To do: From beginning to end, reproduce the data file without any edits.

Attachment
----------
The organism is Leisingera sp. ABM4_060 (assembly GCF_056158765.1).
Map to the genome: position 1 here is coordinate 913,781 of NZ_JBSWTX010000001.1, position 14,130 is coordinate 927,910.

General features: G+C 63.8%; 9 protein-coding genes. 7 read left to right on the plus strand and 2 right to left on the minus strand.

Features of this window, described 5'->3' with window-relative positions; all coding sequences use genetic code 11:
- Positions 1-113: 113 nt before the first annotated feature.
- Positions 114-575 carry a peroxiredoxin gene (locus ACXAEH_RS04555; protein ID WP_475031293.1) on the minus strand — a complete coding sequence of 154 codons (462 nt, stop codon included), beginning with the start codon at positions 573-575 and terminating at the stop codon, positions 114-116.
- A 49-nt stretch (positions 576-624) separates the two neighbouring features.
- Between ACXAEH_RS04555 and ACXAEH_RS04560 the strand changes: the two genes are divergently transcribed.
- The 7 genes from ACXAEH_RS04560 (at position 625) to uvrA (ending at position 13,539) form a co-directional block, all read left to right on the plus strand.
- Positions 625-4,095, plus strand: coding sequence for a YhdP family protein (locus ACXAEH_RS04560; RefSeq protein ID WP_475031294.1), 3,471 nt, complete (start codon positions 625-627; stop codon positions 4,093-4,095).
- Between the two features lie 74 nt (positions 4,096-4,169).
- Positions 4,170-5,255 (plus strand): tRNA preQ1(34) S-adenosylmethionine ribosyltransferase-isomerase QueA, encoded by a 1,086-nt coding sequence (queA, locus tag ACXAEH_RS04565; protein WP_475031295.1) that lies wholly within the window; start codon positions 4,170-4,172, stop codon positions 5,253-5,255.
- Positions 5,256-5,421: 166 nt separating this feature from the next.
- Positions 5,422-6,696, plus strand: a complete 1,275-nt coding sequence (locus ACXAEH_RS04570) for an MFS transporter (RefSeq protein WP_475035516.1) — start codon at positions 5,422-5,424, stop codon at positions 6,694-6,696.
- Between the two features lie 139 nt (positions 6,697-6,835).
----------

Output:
The organism is Leisingera sp. ABM4_060 (assembly GCF_056158765.1).
Map to the genome: position 1 here is coordinate 913,781 of NZ_JBSWTX010000001.1, position 14,130 is coordinate 927,910.

General features: G+C 63.8%; 9 protein-coding genes. 7 read left to right on the plus strand and 2 right to left on the minus strand.

Features of this window, described 5'->3' with window-relative positions; all coding sequences use genetic code 11:
- Positions 1-113: 113 nt before the first annotated feature.
- Positions 114-575 carry a peroxiredoxin gene (locus ACXAEH_RS04555; protein ID WP_475031293.1) on the minus strand — a complete coding sequence of 154 codons (462 nt, stop codon included), beginning with the start codon at positions 573-575 and terminating at the stop codon, positions 114-116.
- A 49-nt stretch (positions 576-624) separates the two neighbouring features.
- Between ACXAEH_RS04555 and ACXAEH_RS04560 the strand changes: the two genes are divergently transcribed.
- The 7 genes from ACXAEH_RS04560 (at position 625) to uvrA (ending at position 13,539) form a co-directional block, all read left to right on the plus strand.
- Positions 625-4,095, plus strand: coding sequence for a YhdP family protein (locus ACXAEH_RS04560; RefSeq protein ID WP_475031294.1), 3,471 nt, complete (start codon positions 625-627; stop codon positions 4,093-4,095).
- Between the two features lie 74 nt (positions 4,096-4,169).
- Positions 4,170-5,255 (plus strand): tRNA preQ1(34) S-adenosylmethionine ribosyltransferase-isomerase QueA, encoded by a 1,086-nt coding sequence (queA, locus tag ACXAEH_RS04565; protein WP_475031295.1) that lies wholly within the window; start codon positions 4,170-4,172, stop codon positions 5,253-5,255.
- Positions 5,256-5,421: 166 nt separating this feature from the next.
- Positions 5,422-6,696, plus strand: a complete 1,275-nt coding sequence (locus ACXAEH_RS04570) for an MFS transporter (RefSeq protein WP_475035516.1) — start codon at positions 5,422-5,424, stop codon at positions 6,694-6,696.
- Between the two features lie 139 nt (positions 6,697-6,835).